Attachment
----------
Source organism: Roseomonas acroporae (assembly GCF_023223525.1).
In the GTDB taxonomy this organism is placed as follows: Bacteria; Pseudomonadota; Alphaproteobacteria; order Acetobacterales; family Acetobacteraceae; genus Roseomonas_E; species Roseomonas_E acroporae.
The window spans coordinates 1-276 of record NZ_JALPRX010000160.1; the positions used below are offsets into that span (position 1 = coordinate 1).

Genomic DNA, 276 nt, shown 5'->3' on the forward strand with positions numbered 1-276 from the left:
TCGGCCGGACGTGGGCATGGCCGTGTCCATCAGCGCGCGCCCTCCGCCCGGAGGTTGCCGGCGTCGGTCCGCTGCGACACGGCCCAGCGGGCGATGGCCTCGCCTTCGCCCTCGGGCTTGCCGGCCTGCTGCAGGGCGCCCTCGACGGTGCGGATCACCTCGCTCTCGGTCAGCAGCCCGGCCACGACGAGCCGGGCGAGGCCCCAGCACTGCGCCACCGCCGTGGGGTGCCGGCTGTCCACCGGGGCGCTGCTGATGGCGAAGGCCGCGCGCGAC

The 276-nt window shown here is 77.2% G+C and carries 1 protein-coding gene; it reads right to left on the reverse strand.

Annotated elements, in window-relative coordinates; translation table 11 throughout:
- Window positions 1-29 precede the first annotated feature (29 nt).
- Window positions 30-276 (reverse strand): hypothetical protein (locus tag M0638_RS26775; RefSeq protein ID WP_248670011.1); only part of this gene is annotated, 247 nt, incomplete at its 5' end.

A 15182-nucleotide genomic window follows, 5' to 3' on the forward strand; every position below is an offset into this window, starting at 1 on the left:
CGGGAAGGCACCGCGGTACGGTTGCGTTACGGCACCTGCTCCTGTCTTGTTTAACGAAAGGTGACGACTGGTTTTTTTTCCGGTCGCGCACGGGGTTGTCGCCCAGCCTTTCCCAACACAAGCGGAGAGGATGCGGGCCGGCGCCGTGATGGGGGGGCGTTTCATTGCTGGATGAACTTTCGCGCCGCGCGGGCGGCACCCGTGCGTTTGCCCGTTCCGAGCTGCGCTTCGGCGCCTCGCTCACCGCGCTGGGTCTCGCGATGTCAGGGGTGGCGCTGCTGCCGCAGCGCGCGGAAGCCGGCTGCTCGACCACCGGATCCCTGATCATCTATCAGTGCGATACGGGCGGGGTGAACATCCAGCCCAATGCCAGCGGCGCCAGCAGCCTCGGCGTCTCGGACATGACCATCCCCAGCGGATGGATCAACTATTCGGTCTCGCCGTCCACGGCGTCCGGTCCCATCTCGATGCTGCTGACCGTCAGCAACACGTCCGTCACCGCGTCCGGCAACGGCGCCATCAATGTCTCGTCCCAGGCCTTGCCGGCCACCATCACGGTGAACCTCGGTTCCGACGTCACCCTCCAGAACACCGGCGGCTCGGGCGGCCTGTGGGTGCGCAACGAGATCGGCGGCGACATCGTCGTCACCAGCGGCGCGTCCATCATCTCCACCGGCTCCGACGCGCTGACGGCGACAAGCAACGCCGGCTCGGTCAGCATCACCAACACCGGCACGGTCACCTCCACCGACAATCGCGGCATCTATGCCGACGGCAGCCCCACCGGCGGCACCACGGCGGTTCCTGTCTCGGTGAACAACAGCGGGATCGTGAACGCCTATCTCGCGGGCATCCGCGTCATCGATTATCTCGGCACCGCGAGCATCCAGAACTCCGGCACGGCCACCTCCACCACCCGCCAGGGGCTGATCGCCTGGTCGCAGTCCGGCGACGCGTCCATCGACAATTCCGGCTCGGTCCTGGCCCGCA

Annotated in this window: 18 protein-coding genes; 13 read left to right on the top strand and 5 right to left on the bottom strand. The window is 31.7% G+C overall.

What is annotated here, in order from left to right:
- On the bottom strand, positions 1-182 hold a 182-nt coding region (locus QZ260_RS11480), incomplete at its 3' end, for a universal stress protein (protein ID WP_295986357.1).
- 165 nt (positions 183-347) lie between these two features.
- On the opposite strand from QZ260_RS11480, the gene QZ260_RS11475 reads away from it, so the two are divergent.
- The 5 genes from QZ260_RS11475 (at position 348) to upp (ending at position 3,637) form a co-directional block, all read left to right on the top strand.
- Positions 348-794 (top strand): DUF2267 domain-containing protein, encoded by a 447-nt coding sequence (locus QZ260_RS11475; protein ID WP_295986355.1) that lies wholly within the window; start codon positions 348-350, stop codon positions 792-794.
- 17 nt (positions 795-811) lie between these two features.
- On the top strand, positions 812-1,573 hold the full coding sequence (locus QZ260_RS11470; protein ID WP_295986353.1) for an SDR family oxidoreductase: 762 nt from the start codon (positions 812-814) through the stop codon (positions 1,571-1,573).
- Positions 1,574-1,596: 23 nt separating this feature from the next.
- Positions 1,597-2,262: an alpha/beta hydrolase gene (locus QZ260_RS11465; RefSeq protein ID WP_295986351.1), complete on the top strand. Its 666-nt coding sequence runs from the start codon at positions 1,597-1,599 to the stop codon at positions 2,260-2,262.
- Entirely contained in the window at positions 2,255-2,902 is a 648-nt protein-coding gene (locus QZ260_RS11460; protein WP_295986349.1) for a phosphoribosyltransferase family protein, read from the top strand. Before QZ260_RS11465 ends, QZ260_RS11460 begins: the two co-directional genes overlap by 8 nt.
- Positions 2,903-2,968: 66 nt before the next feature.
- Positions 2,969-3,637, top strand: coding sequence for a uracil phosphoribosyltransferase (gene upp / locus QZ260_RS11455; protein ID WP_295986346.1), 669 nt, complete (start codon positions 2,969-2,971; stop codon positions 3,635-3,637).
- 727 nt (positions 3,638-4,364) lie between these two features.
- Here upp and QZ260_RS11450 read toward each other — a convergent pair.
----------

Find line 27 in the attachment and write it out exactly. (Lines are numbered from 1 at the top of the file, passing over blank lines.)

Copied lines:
- Here upp and QZ260_RS11450 read toward each other — a convergent pair.